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Published by the Saskatchewan Teachers’ Federation

Rural education congress faces challenges

Posted: 04/18/17 9:00am CST

Compared to past years, attendance numbers at the 22nd National Congress on Rural Education conference held in Saskatoon were lower this year.

That, however, is not an indication that the conference, which for years was the only one of its kind in Canada (Alberta has recently added a similar one of its own), has lost its relevance, according to conference chairperson Barb Compton, and Patricia Prowse, associate director at the Saskatchewan Educational Learning Unit.

Both point to the fact that in the current difficult economic times, such conferences fall victim to dwindling professional development budgets.

“I think there are a number of challenges in the education sector right now and we’re probably feeling an impact of that. We’re also one of a number of national conferences being held in Saskatchewan,” Prowse said. She added that there is still a good cross-section of attendees from across Western Canada and stretching into Montana.

Compton, the former director of Prairie South School Division, echoed those sentiments.

“I think these are tough economic times and so a lot of professional development has been put on hold. We know there’s going to be some challenges in the future, so time will tell.”

It’s a changing of the guard at the Congress, following the retirement and subsequent relocation of longtime chairperson and founder Brian Keegan, whom Compton lauded for the highly organized way he ran things. He made it “very comfortable to step into his shoes and so in that way it has been a smooth transition since he was such a wealth of information.”

This marks the second year of Prowse’s involvement. If you listen to her, she’s already sold on the conference, even if it’s a challenge to attract the numbers in the current climate.

“Coming from an urban board I haven’t been that connected to rural education. This conference has been a great opportunity to understand things from a rural perspective much more. We know rural education has some unique needs. Talking to delegates and keynote presenters, you develop that insight and you realize how important a conference like this can be when you consider the innovative ideas that are shared and are perhaps able to be replicated. There’s such a generosity of sharing at this conference.”

According to Prowse, the theme of Strengthening the Circle–Creating Connections has resonated with delegates from the province and outside its borders. She noted the importance of having presentations by such organizations as the Saskatchewan Human Rights Commission and the Office of the Treaty Commissioner as being key to maintaining the conference’s relevance.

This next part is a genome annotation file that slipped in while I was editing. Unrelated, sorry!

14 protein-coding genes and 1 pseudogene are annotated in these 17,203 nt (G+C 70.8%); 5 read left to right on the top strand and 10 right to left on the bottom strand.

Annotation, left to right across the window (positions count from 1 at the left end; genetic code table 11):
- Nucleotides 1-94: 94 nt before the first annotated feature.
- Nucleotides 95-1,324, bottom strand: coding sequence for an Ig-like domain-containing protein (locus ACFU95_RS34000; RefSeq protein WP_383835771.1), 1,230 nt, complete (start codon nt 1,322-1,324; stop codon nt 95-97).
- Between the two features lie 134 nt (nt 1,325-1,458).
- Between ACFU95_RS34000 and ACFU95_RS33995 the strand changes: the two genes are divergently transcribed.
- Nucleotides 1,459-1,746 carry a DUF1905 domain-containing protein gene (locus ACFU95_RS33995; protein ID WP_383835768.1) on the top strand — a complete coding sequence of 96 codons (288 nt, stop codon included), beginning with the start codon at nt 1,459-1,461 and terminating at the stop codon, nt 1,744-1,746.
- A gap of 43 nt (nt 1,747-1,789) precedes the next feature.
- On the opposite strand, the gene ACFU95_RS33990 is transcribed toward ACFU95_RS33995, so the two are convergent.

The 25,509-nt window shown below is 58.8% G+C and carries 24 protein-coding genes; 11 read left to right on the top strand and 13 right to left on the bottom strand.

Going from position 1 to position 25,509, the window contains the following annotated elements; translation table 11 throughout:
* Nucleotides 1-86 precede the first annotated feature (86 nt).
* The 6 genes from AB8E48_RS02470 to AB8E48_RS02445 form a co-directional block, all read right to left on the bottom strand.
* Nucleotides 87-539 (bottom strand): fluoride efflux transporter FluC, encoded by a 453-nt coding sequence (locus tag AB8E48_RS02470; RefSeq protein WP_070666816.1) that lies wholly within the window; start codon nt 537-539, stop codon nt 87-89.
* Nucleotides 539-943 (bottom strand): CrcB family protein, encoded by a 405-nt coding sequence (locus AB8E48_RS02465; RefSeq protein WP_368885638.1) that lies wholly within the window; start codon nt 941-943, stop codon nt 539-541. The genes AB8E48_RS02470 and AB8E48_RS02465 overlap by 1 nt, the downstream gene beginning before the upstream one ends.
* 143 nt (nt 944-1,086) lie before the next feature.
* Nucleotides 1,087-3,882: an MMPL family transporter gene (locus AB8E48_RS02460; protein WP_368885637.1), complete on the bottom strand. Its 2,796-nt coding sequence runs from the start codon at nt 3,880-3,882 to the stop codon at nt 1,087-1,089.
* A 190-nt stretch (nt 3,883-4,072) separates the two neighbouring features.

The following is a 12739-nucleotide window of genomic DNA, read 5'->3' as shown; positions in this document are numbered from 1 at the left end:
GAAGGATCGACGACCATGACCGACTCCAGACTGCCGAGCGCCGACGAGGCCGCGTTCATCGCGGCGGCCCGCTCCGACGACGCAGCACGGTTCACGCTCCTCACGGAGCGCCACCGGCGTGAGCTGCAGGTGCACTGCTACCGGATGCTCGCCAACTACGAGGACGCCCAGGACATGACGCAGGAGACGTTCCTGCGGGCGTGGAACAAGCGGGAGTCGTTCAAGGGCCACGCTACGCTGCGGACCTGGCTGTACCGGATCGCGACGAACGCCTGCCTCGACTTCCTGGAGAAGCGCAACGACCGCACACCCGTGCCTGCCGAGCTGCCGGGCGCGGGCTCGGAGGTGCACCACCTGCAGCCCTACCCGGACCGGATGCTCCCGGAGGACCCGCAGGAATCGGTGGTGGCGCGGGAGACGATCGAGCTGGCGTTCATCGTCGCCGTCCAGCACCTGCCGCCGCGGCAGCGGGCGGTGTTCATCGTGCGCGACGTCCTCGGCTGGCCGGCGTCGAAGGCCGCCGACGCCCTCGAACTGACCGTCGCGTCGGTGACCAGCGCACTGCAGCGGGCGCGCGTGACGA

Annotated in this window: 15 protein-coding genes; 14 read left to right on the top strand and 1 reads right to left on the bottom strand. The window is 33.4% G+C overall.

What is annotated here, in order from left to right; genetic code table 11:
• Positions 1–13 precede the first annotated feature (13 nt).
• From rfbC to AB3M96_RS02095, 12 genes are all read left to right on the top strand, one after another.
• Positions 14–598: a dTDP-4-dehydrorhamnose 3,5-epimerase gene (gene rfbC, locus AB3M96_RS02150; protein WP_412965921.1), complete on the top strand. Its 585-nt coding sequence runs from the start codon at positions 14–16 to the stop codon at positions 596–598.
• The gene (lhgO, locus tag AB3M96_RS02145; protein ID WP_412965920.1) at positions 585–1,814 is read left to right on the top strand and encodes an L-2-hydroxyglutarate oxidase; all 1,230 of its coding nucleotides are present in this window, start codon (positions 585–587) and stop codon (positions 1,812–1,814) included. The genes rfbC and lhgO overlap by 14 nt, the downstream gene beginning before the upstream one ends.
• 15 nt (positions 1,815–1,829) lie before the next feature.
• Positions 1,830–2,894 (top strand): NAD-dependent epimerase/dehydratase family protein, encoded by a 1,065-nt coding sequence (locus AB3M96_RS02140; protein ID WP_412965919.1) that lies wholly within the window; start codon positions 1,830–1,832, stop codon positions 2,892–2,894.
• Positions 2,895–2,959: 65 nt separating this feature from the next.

“Our planning committee will be taking a very careful look at the delegates’ feedback in terms of what we might want to look at in the future and we want to be responsive to those needs. We need to keep looking forward because we know that everyone has to prioritize choices when it comes to professional development spending.”

Compton, meanwhile, cited additions to this year’s program such as including industry and the arts community in an effort to broaden the appeal.

For her own part she is an avid cheerleader, having attended for 20 years as a delegate and presenter.

“You can pick up things here from talking to other delegates that you can put in your pocket and change the way you do business,” she said, pointing to the involvement of school community councils in Prairie South as having emanated from this conference.

“It’s the diversity as much as anything that is invaluable. You sit at a table with a trustee and a person doing a graduate program, for example. That mix of people and the cross-section is how you expand your own thinking.”

Compton said that while certain school divisions might opt not to spend professional development on conferences such as this, she insisted it’s more essential than ever.

“When you think of what you learn and the networking, that’s something that remains long after the conference is over, so it goes well beyond the three days you’re here. When you are semi-retired you focus on what’s really important, and this is definitely one of those events for me,” she said.

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